Use of extracorporeal bypass is associated with improved outcomes in open thoracic and thoracoabdominal aortic aneurysm repair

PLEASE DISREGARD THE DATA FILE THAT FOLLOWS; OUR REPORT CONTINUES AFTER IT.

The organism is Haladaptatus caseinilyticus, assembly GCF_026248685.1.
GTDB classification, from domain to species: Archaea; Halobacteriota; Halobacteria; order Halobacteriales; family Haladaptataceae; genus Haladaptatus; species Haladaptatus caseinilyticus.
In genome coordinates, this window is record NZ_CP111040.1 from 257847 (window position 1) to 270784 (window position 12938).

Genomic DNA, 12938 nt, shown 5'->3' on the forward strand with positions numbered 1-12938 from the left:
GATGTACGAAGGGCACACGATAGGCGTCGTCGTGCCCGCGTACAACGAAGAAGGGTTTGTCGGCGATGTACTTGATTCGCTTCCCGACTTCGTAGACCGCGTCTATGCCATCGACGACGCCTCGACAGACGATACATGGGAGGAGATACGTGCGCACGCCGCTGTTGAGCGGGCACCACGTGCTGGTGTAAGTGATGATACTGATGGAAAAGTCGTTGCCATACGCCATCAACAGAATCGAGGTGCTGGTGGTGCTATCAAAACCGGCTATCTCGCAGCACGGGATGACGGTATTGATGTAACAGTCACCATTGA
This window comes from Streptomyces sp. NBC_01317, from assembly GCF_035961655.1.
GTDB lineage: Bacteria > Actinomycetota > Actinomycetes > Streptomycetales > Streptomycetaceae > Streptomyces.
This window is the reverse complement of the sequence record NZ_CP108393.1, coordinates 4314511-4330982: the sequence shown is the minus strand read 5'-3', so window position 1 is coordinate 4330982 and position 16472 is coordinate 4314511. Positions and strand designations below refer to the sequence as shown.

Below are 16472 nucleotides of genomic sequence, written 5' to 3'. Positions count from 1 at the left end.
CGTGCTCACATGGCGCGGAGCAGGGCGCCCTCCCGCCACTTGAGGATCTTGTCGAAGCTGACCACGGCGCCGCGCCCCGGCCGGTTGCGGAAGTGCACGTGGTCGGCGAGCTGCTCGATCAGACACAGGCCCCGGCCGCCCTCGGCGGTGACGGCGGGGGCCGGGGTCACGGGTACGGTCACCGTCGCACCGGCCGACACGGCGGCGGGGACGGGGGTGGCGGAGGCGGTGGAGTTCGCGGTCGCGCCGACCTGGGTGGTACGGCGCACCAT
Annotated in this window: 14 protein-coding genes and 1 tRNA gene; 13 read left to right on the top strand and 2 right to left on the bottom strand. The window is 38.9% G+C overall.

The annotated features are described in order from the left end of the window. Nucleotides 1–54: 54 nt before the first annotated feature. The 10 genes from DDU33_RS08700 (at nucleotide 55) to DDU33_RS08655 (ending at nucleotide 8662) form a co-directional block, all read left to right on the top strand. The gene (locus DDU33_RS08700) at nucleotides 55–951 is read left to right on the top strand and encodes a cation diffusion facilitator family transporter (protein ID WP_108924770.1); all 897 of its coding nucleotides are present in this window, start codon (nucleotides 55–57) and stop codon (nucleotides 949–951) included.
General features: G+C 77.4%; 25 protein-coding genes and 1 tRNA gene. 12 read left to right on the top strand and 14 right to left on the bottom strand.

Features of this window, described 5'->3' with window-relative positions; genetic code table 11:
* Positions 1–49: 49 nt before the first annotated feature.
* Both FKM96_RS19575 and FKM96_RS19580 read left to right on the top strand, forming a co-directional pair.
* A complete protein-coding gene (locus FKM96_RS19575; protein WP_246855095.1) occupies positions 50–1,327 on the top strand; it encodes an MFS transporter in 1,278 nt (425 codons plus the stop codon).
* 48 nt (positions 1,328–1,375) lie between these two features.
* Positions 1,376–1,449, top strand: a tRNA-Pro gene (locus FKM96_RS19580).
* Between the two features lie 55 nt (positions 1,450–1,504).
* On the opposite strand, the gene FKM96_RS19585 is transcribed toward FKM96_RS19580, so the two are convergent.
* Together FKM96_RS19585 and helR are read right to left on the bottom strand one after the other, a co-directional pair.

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Objective:There is no consensus on the use or benefit of extracorporeal circulation (EC) during aneurysm repair of the descending thoracic aorta (DTA) or thoracoabdominal aorta (TAA). We evaluated the role of EC during DTA or TAA aneurysm repair using U.S. Medicare data.Methods:Medicare (2004-2007) patients undergoing open repair of nonruptured DTA or TAA aneurysm were identified by International Classification of Diseases, Ninth Revision code. Specific exclusions included ascending aortic or arch repairs, concomitant cardiac procedures, and procedures employing deep hypothermic circulatory arrest. The impact of EC (code 3961) on early and late outcomes was analyzed using univariate analysis and multivariable regression. Survival was assessed using Kaplan-Meier analysis and Cox proportional hazards regression models.Results:There were 4230 patients who had repair of intact DTA or TAA aneurysms, 2433 (57%) of which employed EC. Differences in baseline clinical features of EC and non-EC patients showed that patients undergoing aortic reconstruction with EC were older (73 ± 1 years vs 72 ± 1 years; P = .002), were more likely to be female (53% vs 47%; P < .001), and had more hypertension (56% vs 53%; P = .02); they had less chronic obstructive pulmonary disease (28% vs 34%; P < .0001), peripheral vascular disease (5.7% vs 11.3%; P < .001), and chronic kidney disease (7.7% vs 5.5%; P = .003). The 30-day mortality (9.7% for EC vs 12.2%; P = .02) and any major complication (49% for EC vs 58%; P < .001) were significantly reduced with EC use. EC use was associated with a shorter length of stay (13.5 ± 13 days vs 17.2 ± 18 days; P < .01) and lower total hospital charges ($151,000 ± 140,000 vs $180,000 ± 190,000; P < .01) compared with non-EC patients. EC patients were more likely to be discharged home instead of to an extended care facility (67% vs 56%; P < .01). Multivariable regression modeling to adjust for baseline clinical differences showed EC to independently reduce the risk of operative mortality (odds ratio [OR], 0.80; 95% confidence interval [CI], 0.65-0.97; P = .02), any complication (OR, 0.67; 95% CI, 0.59-0.76; P < .01), pulmonary complications (OR, 0.68; 95% CI, 0.59-0.79; P < .01), and acute renal failure (OR, 0.52; 95% CI, 0.44-0.61; P < .01). Long-term survival was higher (log-rank, P < .01) in EC patients at 1 year (81% ± 0.8% vs 73% ± 1%) and 5 years (67% ± 1% vs 52% ± 1%). Risk-adjusted Cox proportional hazards regression also showed that EC was independently associated with improved long-term survival (hazard ratio, 0.69; 95% CI, 0.63-0.74; P < .01).Conclusions:Although important clinical variables such as DTA or TAA aneurysm extent and spinal cord ischemic complications cannot be assessed with the Medicare database, EC use during open DTA and TAA aneurysm repair is associated with improved late survival and a significant reduction in operative mortality, morbidity, and procedural costs. These data indicate that EC should be a more widely applied adjunct in open DTA or TAA aneurysm repair.

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